He switched tack to boost his fitness for premier club rugby but the smell of leather and linament, mixed with sweat, took Jerome Joseph-Pampellone's fancy in his first entry into a boxing ring three years ago.
Only last week Joseph-Pampellone took a gargantuan stride to the higher echelons of amateur boxing when he established himself as the top eight pugilist in the globe at the AIBA World Boxing Championship in Russia.
From Wednesday next week, the 23-year-old Aucklander will step into the ring at the Hastings Sports Centre to wow fans at the Hawke's Bay Boxing Association-hosted, four-day New Zealand Amateur Championship for men and women.
"It just shows that I'm still focused on my game and still keen to keep that No 1 spot in New Zealand," said Joseph-Pampellone who is defending his 81kg light heavyweight belt.
The orthodox fighter, who also put his west Auckland gym of Peach Boxing on the global map, had won his first three fights in Yekaterinburg last week before coming up shy on a split decision in the quarterfinal to Benjamin Whittaker, of England.
Craig McDougall, who runs the Hastings Giants Boxing Academy and was instrumental in helping revive the provincial passion with amalgamating clubs again, says that's what hosting the nationals is all about.
"So that we'll all start developing — excuse the pun — heavyweights of boxing for our local clubs," says McDougall, alluding to the enormity of what Joseph-Pampellone has achieved in his 3 x 3-minute bouts.
"It's a huge feat for someone who is pretty young in boxing, too, so we're really excited."
The HB Boxing Association executive member likens Joseph-Pampellone's presence here to having the All Blacks visit the Bay where potential Magpies recognise pedigree athletes "have two arms and as many legs" but have done the hard yards and acquired a desirable mind set to foot it at the elite level.
"Jerome's a pretty composed boxer and a really nice young kid coming into, I guess, in leaps for these young fellows in the wake of the Jedi," he says of a nationals that come on the heels of ones in Hastings in 1920, 1934, 1958 and 2003, bar 1926 in Napier. Fights will be staged from 1.30pm to 7pm each day but from 3pm in the finals on the Saturday.
McDougall says the sole purpose of having a regional sports organisation status is to support and develop not just clubs that are already operating but perhaps help sprout a few more.
London-born Joseph-Pampellone, who has Trinidadian heritage but arrived in New Zealand with his family when he was 4, had upset world No 3 and former Olympian Abdelrahman Salah Orabi despite his lack of experience. He registered his third victory of the tournament by inflicting two standing eight counts and a knockdown on the Egyptian.
Judges gave the Kiwi a unanimous decision of 30-26, 30-26, 30-25, 30-26, 29-27 on their cards.
Joseph-Pampellone had earlier registered 5-0 wins against El Mohor Ziad, of Belgium, and P Kovacs, of Hungary.
"To have that sort of performance — to have him just come out of Russia — but they aren't too big to box at our nationals," says McDougall, adding he'll be having a great week against his five opponents here.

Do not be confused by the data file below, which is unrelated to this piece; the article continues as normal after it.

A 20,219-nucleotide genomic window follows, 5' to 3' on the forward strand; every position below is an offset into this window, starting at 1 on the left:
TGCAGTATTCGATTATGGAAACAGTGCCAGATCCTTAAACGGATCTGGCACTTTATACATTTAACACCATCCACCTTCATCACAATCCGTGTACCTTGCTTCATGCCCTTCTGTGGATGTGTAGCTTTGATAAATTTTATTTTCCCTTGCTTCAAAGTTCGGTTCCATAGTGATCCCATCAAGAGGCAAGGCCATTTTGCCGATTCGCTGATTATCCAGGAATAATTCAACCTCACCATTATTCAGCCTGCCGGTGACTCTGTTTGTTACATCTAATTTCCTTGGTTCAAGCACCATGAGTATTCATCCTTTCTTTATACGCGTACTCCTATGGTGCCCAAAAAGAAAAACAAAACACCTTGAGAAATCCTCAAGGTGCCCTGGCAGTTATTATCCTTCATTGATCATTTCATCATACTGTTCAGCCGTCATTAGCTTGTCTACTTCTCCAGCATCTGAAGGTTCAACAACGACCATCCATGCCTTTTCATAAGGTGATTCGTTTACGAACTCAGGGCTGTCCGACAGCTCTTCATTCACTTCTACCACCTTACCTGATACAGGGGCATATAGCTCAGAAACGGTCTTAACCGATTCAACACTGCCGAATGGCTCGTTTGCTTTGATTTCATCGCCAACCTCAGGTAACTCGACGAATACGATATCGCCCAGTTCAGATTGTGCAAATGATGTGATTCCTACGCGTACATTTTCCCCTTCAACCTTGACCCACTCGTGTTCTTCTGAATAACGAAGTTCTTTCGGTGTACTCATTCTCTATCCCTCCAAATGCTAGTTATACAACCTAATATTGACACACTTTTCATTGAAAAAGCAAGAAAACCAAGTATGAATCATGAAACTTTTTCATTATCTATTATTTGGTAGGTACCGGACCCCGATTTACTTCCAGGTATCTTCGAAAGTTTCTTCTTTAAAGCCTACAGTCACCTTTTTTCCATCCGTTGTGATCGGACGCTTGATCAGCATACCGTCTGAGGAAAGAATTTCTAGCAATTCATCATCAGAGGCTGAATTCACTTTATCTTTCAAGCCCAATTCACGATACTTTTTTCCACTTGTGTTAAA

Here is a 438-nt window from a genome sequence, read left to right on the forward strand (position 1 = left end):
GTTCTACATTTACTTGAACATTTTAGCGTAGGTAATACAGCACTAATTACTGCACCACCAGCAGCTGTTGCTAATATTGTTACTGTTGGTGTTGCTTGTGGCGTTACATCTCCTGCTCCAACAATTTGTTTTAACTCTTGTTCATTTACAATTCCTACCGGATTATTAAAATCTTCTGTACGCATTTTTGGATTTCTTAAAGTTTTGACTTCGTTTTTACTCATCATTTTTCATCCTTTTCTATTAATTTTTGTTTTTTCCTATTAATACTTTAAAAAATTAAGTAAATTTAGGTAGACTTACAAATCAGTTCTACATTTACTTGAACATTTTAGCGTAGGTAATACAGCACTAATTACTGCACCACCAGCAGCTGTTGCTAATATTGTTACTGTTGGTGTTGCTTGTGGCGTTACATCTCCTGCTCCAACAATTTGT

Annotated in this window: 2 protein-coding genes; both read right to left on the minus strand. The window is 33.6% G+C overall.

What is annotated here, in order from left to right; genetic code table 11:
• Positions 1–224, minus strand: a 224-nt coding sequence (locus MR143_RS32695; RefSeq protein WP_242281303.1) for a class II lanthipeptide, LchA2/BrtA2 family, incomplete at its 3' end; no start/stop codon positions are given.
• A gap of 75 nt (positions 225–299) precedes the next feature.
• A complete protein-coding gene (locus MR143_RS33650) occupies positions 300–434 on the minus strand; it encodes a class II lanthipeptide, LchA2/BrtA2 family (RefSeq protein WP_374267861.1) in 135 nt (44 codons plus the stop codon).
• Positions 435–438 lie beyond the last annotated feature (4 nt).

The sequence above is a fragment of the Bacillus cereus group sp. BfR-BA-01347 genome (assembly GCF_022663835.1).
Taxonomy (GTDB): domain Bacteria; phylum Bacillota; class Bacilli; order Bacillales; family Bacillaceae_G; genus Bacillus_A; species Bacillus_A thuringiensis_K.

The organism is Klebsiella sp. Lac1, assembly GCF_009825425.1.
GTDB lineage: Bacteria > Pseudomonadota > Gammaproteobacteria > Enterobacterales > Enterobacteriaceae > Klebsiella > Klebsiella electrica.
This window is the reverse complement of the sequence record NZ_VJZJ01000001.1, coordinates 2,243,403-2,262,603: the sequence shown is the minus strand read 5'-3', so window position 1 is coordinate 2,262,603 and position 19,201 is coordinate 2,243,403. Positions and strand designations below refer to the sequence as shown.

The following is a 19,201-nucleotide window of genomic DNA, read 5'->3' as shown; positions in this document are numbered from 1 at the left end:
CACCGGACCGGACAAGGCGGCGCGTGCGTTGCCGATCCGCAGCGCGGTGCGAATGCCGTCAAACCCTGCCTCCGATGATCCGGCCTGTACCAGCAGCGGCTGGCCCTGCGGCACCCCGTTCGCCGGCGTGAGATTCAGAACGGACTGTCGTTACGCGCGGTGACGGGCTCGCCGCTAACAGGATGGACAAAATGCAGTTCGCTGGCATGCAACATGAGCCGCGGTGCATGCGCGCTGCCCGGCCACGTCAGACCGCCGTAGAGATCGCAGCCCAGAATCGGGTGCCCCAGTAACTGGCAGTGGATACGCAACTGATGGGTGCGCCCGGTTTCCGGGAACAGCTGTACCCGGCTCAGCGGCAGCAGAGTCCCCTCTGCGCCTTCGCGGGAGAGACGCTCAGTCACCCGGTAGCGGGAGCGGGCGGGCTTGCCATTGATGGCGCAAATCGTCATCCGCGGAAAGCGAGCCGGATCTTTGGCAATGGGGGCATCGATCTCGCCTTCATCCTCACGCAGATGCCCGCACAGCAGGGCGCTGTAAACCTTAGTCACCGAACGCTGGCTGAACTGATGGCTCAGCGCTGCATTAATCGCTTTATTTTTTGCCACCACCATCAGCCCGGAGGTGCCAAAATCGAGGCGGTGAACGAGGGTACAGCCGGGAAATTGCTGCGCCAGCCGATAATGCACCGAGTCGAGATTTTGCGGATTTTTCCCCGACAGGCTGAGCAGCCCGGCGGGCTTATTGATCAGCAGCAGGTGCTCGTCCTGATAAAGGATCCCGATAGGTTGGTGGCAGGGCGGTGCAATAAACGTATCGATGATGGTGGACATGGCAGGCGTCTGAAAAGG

He'll be up against Trevor Swainson, of Canterbury, who beat at the NZ Golden Gloves in July. The others are Egalani Taito, of Whanganui, who he eclipsed at the North Island Golden Gloves in Taupo in June; Colton Seymour-Moir, of Kirikiriroa, a young talent who had turned heads at the Youth Oceania Championship in Samoa not long ago; Rhiane Bishop, who hails from Otago, as well as River Royal, who fights out of the Mike Sykes Gym in Rotorua.
"River's a good boxer, well skilled from a coach who has done it all and who's own son was a great international level light heavy weight," says McDougall.
Joseph-Pampellone is a plumber by trade but doesn't let the daily rigours of eking out a living get in the way of realising his boxing dreams.
It is something former builder McDougall relates to when he was in the ring in his heyday.
"I'd come to training pretty shattered after digging drains all day so Jerome will be doing that and that's part of any sport," he says. "In boxing, you've got to dig deep and then at the end of an honest's day's work come in to the gym to spar."
McDougall says it takes a collective grind to help prepare a boxer who always has to put in the shift as an individual and listen to the coaches.
Joseph-Pampellone says with the couple of unknown quantities in his division he's expecting the unexpected but, ritualistically, he always keeps his guard up no matter where.
He's had 37 bouts, losing six of them, including a knockdown to an Aussie bronze medallist.
"I'm still new to the sport so I've been training hard."
Joseph-Pampellone adheres to the principles of ring craft and believes everything stems from his jab although he has claimed three knockout victories in his career.
It appeals to him that boxing is an individual pursuit in the ring and draws on one's will power to prevail.
"You get what you put in and you can't cheat [with the training]."
Joseph-Pampellone says he's found his passion and won't return to rugby.
He's indebted to his co-trainer brothers, Isaac and younger sibling Boaz Peach, who also tickle his mental faculties.
"They push me to my limits but they also make me enjoy the sport, too."
Joseph-Pampellone, with fellow national teammate David Nyika, will have the opportunity to qualify for the 2020 Tokyo Olympics during the Asia-Oceania qualification tournament in Wuhan, China, from February 3-14, and at a world qualification event in Paris in May.
Boxing New Zealand chairman Keith Walker, who has been to six Olympics, five Commonwealth Games and seven world championships as an AIBA official, will be here.
It is understood for Walker the 1958 nationals in Hastings was his first one as a boxer.